Creating jobs in the developing world

By Elizabeth L. Littlefield, OPIC President and CEO

Development-financeA generation ago, private capital flowing into developing countries was a small fraction of aid dollars. In recent years that ratio of aid to investment has flipped, and the amount of investment flowing to the developing world far exceeds aid dollars.

This significant increase in private investment comes at a good time. The cost of addressing the world’s most urgent development challenges outlined last year in the 2030 Agenda for Sustainable Development is in the trillions of dollars. Compare that to the estimated USD135 billion per year in total global aid flows.

Development finance institutions like the U.S.-based Overseas Private Investment Corporation (OPIC) were built on the understanding that the challenges the world faces are greater than any government can address on its own. They also reflect the conviction that business can serve as a force for good in development. OPIC works to mobilise private capital to support entrepreneurship and expand access to housing, education, financial services, energy and more. Continue reading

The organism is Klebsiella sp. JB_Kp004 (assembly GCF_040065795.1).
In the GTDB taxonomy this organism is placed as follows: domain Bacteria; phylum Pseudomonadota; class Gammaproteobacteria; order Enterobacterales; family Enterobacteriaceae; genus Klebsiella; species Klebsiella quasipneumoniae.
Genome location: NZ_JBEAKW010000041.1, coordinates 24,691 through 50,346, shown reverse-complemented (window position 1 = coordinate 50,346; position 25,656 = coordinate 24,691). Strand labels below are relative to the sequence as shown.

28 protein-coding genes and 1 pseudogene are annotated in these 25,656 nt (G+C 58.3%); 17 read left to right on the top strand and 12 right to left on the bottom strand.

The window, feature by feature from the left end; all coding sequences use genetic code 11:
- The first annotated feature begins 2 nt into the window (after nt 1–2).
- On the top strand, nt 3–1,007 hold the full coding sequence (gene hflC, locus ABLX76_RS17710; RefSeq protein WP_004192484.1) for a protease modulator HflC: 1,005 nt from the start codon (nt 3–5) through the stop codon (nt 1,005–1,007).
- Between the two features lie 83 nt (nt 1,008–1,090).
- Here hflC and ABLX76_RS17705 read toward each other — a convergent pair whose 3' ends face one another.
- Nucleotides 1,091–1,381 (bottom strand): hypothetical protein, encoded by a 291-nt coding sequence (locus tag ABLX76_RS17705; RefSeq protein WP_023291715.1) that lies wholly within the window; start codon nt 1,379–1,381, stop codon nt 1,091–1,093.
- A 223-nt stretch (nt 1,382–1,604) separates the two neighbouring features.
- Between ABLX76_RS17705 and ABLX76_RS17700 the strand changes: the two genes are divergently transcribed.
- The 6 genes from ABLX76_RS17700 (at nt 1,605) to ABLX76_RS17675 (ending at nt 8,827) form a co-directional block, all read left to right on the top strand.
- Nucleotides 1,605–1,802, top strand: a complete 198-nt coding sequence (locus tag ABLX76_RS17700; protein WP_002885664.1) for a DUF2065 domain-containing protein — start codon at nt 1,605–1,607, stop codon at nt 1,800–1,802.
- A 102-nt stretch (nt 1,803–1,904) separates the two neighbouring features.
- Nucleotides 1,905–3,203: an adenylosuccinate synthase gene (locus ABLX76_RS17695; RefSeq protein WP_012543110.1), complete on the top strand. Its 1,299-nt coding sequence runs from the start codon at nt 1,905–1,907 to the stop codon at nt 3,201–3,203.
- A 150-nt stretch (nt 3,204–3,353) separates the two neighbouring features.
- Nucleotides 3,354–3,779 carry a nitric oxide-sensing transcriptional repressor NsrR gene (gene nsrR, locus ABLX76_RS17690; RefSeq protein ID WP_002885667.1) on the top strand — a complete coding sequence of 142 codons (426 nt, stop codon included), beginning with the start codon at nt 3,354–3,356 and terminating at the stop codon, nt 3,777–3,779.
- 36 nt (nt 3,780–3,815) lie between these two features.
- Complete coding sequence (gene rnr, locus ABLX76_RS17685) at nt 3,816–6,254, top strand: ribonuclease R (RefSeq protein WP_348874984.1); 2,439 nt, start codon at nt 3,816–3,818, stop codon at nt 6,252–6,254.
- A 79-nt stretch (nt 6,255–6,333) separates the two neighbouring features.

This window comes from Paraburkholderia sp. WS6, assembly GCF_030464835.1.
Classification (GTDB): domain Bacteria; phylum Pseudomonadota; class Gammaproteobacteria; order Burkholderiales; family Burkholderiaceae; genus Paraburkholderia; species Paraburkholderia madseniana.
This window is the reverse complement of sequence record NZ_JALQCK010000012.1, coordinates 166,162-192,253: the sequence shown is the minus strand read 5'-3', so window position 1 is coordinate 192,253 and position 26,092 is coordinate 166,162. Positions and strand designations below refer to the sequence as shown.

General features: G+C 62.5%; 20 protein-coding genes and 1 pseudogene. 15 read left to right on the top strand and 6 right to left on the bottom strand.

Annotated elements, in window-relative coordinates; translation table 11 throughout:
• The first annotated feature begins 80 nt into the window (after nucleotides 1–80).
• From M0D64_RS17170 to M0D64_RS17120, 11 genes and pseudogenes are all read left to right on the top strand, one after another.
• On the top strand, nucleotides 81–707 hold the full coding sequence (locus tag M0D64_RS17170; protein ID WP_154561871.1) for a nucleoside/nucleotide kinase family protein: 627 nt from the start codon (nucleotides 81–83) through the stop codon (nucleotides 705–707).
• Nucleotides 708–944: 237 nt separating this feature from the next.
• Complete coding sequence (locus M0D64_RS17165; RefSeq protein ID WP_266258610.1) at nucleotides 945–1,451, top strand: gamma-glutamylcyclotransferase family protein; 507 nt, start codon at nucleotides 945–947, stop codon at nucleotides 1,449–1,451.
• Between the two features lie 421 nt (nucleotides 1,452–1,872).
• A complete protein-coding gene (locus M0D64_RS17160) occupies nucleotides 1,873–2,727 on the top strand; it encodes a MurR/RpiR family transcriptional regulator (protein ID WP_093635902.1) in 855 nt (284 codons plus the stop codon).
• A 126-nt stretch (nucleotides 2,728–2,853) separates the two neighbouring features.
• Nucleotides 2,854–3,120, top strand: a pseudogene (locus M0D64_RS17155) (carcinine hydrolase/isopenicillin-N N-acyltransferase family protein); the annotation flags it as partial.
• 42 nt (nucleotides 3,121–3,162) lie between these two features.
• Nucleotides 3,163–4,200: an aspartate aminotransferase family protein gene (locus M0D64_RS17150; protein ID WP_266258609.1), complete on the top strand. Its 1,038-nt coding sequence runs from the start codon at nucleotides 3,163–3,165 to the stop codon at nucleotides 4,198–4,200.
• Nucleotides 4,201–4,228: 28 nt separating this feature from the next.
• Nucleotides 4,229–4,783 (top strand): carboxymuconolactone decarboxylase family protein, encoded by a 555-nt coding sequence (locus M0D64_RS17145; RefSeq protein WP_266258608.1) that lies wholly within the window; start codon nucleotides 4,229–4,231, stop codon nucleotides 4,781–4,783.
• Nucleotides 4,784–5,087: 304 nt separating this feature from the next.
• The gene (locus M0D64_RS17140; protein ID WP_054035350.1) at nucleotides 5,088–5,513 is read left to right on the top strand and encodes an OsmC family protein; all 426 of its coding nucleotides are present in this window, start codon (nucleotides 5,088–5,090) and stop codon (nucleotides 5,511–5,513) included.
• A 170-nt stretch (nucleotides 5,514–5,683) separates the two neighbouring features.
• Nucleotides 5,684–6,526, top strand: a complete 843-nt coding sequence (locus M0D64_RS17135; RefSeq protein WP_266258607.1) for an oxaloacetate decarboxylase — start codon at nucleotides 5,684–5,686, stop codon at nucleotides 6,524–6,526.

The Gig Economy

By Juan R. de Laiglesia and Caroline Tassot, OECD Development Centre

Gig-economy

Wolfgang von Kempelen built an impressive chess-playing automat in 1770 known as the “mechanical Turk.’’ Dressed in its fancy turban, the “Turk’’ would move the pieces on the chessboard, playing (and beating) such notables as Napoleon, Catherine the Great and Benjamin Franklin. The unfortunate use of this national stereotype (which we in no way support) was meant to enchant imaginations with exoticism in the face of the automat’s extraordinary prowess in 18th century Europe. As suspected, the automat was an elaborate hoax, although this was discovered only much later. Several chess grandmasters operated it during its rather long history until its demise in a Philadelphia fire in July 1854.

What’s the relevance? In 2005, Amazon’s catalogue started to get unwieldy, and the Internet company realised that it needed better tagging on its items for sale. For example, if one searched for a crimson shirt, shirts labelled “red” should be displayed as well as those tagged as “crimson.” Even Amazon faced tasks that computers could not do more quickly and accurately than people.  Continue reading